Biringham vs. Huntsville, AL

17 Replies

Hello BP.  I'm currently analyzing the Birmingham and Huntsville markets and would like some feedback from investors or professionals who have done business there within the last few years.  My research indicates that both markets have been rather flat with regard to appreciation and monthly rental cost.  Huntsville is actually on the downward trend with monthly rents, however the city seems to be attracting a good number of millennials especially in the tech sector.  I'm thinking that within the next few years, the rental cost curve will start to swing up in Huntsville, at least more so than Birmingham. Is this what you suspect also, or am I wrong?  What are other details I should take into consideration when comparing these two markets? How do you think this information would affect appreciation and/or monthly rents?  I would appreciate your honest feedback. 

Huntsville's rental prices have been relatively flat for the last 2-3 years owing to the fact that they were relatively high for the last 5-6 years. I would say that they are now reaching equilibrium. I would agree with your analysis that rental prices will be on the upswing again soon as over the last several months we have seen major announcements on jobs growth for the Huntsville metro. (Toyota-Mazda plant, Facebook, BAE Systems, etc). Additionally many would be first-time home buyers are being forced to rent because of tight inventory on resales and new home builders not being able to keep up with demand.

Account Closed

I don't know Huntsville all that well but can speak to Birmingham - it's been a pretty hot market the last few years but is big and diverse enough that there are still plenty of opportunities for a great ROI while staying out of the rough parts of town. But you do need to either physically drive through any neighborhood you are considering or find a good local partner, because one block can be very different from the next.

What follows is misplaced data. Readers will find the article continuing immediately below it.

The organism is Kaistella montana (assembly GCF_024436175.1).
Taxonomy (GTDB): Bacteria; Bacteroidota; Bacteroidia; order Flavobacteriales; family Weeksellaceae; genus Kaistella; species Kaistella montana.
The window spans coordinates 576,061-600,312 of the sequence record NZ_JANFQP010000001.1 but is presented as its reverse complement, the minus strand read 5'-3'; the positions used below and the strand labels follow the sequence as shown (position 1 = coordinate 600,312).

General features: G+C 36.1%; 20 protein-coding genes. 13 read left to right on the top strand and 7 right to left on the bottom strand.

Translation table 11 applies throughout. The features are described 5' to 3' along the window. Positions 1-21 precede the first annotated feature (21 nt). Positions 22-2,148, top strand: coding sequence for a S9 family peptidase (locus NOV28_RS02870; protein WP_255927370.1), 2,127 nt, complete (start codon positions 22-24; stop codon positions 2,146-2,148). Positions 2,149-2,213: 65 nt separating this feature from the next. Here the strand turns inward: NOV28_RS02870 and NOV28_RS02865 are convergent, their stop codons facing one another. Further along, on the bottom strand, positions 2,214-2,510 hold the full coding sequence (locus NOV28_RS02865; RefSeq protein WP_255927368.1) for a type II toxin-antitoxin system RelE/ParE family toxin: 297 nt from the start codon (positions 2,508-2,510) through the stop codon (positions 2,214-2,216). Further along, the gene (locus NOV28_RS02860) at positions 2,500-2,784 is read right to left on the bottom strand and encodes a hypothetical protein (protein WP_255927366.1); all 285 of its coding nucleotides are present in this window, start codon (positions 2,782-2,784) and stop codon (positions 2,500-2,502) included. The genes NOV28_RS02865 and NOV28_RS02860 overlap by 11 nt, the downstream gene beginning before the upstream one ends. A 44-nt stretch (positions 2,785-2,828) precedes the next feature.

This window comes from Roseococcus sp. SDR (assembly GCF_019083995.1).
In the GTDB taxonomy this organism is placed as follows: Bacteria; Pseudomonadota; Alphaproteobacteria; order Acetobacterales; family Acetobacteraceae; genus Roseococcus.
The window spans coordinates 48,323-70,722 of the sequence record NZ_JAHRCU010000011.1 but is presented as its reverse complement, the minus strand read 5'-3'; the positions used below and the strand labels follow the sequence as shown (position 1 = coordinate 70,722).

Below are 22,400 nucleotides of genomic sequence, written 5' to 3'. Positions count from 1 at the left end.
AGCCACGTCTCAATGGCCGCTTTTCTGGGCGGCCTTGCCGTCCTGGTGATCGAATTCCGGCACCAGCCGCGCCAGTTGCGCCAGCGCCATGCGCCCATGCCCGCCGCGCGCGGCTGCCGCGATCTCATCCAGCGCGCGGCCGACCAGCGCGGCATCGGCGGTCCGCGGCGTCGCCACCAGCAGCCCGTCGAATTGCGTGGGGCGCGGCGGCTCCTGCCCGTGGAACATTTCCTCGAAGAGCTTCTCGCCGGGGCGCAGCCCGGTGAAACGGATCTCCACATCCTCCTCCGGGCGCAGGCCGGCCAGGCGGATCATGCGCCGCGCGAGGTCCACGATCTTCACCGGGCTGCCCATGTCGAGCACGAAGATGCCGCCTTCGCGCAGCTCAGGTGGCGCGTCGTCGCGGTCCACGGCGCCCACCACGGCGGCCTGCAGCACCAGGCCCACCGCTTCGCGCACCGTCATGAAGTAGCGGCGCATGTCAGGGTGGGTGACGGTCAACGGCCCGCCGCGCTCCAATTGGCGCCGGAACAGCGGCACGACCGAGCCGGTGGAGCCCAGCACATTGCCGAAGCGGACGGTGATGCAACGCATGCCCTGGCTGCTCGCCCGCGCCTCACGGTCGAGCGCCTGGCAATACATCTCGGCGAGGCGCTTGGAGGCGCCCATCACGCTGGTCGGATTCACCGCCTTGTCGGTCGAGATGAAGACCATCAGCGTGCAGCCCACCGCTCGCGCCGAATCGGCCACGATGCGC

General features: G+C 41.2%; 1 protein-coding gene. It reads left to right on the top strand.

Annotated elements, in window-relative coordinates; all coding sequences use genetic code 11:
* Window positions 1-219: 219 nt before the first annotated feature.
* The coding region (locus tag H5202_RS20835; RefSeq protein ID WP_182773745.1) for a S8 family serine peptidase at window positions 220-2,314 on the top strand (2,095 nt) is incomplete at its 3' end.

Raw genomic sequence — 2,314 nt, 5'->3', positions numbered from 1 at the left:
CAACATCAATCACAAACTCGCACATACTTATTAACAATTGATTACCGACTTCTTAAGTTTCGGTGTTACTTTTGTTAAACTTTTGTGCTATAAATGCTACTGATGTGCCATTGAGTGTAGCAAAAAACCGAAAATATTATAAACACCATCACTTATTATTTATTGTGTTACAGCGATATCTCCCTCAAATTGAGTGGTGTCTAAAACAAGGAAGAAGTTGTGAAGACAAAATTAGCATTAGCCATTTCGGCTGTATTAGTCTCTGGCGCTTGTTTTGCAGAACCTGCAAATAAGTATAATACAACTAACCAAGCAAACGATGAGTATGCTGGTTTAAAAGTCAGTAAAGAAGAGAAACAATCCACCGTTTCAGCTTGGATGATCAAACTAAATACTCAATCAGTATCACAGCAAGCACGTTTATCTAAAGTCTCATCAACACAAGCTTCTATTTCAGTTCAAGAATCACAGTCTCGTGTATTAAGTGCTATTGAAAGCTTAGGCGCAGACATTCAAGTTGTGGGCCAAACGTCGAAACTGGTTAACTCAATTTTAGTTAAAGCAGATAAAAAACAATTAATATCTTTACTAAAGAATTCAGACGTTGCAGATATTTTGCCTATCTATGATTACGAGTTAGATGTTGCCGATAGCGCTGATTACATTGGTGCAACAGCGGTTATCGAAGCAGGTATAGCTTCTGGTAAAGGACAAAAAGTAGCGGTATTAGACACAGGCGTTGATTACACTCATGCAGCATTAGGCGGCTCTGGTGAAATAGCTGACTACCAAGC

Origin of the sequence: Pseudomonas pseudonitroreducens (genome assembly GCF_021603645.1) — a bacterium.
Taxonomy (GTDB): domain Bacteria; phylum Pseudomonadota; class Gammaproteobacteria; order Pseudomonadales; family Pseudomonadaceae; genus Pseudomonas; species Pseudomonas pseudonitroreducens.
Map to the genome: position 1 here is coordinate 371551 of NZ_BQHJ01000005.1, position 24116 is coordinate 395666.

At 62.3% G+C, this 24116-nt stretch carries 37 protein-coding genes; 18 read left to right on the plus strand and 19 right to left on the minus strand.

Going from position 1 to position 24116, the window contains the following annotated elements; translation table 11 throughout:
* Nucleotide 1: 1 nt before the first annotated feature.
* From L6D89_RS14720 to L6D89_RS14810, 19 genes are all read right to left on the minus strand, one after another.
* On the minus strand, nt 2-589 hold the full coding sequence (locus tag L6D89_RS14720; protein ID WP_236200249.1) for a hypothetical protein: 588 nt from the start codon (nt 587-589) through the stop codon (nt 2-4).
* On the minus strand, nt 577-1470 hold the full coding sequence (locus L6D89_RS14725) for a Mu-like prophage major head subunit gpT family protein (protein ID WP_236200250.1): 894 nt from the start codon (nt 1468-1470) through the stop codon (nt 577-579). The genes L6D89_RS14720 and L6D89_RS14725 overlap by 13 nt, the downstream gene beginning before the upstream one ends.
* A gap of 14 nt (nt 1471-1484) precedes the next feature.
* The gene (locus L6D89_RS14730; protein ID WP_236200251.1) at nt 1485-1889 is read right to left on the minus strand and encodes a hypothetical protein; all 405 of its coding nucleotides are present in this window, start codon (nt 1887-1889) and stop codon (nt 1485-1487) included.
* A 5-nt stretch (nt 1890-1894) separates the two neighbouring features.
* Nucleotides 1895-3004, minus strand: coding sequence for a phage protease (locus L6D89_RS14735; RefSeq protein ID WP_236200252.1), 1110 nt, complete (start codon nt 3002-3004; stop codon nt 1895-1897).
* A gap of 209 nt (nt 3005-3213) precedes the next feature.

Hi Chris,

Piggybacking on what @Tal Simpson said... Find you someone with boots on the ground that works in these communities, it is different from block to block. With regards to the upward swing in rent, I'm believe so with some of the economic growth we're seeing entering into the market within the next few years and the current market stats. Birmingham and Huntsville both have acquired some pretty interesting contracts for companies moving / expanding into the region. 

As far as value appreciation,  it's going to be very "hyper-local," speaking from Birmingham. While our city isn't massive, it is spread out and appreciation is going to depend on the township you're in. A Broker report just released for our market as a whole from our Association of Realtors shows sales down 2%, median and average price range up 7% and inventory decreased by 14%. This was comparing June 2017 vs June 2018. Our sales are suffering, mostly due to lack of inventory. However, our prices are going to continue to rise.

With those stats and our current market, depending on the class of property you're interested in, I do expect rental rates to continue to rise. I know far too many people that are selling their primary residences and pushed into rentals just for the fact they can't find anything.

Hope some of this helped some... Good luck!

I’m a buy and hold investor in Huntsville, and I’ve thought about branching into Birmingham, but I’m just not familiar enough with the neighborhoods. Huntsville’s home prices are starting to increase (much like the rest of the country) to the point that investors would have a hard time cash flowing enough to make it worth their while. With that being said, there are still occasionally good deals to be had. The neighborhoods are also pretty easy to assess because they are almost all separated by landmarks and don’t typically change from block to block. Another important factor is with all the government industries in Huntsville, the area is almost recession proof because government spending continues when private insdustry is struggling. At least in my experience in this area.